Theatre: The lust, the leading on, the lure


THE ONE thing you cannot do when reviving a 98-year old play is to recreate the shock of the new. Even Scotland Yard are unlikely to mimic the Vienna police who closed down the first public performance in 1921 of Arthur Schnitzler's hitherto unperformed Reigen (subsequently filmed in 1950 as La Ronde and here retitled The Blue Room), and prosecuted him for obscenity. No surprise there. Schnitzler's view at the time was that his series of 10 loosely connected sexual scenes was unprintable, much less stageable.

If there is any unusual frisson to Sam Mendes's breathlessly chic new production, it isn't because of the frank depiction of dangerous liaisons, but because of the casting. In common with Mike Alfred's feted 1982 production for Shared Experience, the play's 10 couples are played by two actors - Iain Glen and Nicole Kidman.

In the opening scene, on Mark Thompson's spare, elegant blue set, Kidman is waif-like and scrawny, looking startling like a Nineties' rethink of Twiggy with vowels to match.

There's a touching air of vulnerability about her tough, brittle manner as she's chatted up by Glen's cocksure cab driver who refuses to pay for her services as he's "just spent the lot on sushi". Nonetheless, they have sex there and then.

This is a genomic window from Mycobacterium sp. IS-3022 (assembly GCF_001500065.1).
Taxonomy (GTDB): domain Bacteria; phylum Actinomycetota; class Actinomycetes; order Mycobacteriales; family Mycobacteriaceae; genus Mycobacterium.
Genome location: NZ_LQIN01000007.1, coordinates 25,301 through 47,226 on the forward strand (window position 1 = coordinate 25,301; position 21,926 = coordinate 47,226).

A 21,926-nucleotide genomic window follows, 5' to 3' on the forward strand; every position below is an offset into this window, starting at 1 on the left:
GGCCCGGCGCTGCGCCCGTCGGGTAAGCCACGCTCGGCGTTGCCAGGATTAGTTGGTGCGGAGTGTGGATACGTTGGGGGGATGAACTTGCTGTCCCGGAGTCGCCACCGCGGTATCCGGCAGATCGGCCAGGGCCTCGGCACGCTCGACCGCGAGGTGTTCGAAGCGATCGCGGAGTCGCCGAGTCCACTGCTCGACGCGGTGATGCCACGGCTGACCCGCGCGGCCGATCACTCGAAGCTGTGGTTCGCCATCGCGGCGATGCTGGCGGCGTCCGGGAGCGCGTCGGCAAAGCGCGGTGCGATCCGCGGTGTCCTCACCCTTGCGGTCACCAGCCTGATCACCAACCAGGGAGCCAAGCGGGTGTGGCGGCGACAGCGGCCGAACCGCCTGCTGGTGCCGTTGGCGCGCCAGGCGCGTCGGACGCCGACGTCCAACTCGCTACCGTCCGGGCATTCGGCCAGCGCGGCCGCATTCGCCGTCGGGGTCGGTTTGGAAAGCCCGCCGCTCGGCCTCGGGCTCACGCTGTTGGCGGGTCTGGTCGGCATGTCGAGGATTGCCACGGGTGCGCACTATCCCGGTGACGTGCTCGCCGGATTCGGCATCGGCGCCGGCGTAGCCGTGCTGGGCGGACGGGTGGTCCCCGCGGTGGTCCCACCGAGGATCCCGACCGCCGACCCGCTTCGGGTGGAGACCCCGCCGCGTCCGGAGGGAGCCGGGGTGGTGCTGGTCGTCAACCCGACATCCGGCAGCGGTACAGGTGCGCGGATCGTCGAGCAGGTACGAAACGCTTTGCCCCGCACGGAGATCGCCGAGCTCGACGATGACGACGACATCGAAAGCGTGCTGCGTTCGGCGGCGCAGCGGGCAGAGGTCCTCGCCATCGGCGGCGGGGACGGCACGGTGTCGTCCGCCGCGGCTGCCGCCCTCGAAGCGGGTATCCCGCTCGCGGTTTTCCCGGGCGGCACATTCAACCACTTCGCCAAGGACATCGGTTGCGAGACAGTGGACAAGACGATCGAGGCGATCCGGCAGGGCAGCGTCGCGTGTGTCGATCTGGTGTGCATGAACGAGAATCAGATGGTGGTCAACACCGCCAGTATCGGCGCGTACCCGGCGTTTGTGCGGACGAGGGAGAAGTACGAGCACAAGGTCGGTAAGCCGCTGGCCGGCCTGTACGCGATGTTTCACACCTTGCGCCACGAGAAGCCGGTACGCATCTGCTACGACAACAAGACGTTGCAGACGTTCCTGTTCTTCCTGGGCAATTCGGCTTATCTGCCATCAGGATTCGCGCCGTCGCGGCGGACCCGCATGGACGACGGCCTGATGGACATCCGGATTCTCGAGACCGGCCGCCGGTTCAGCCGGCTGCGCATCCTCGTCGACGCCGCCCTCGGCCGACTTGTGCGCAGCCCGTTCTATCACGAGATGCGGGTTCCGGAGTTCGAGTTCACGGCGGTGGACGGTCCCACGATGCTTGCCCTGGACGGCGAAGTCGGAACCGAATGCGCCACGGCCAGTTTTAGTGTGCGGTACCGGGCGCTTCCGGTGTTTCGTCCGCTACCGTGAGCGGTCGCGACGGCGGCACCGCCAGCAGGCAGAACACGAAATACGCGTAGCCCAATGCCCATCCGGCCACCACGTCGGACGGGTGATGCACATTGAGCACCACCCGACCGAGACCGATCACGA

The play is a daisy-chain of encounters, a buffet of gender roles, in which the men rise in status. The second scene sees the cab driver luring an au pair into having sex at a party. Cut to the au pair playing not- so-hard-to-get with the nervous son of smart employers.

Then the son steals time with a politician's wife... and so it goes on. In every instance we see the lust, the leading on, the luring, but not the act.

Everything cuts to blackout with a stab of sound, the fierce crackle of electrocution swiftly and wittily followed by the timing of the act being flashed up on the back wall. It is also no surprise that this updated and very free adaptation comes from David Hare, who has developed a sideline in excellent adaptations of other people's plays from Brecht's Galileo to his superb version of Chekhov's Ivanov. Hare's earliest play, Slag, had an all-female cast, and idealised women are at the heart of nearly all his work, but here he slightly overstates his case. Under Mendes's direction, Glen plays Hare's men as removed and feckless, or supremely self-absorbed.

By contrast, Kidman's marvellously differentiated gallery of women all turn out to be victims. In the penultimate scene an aristocrat calls her a "Bitch", then instantly revises his opinion: "Not a bitch. A goddess." For all the production's cool wit and bravura performances, you get the sensation that we've been here before.

A version of this review appeared in later editions of yesterday's paper.

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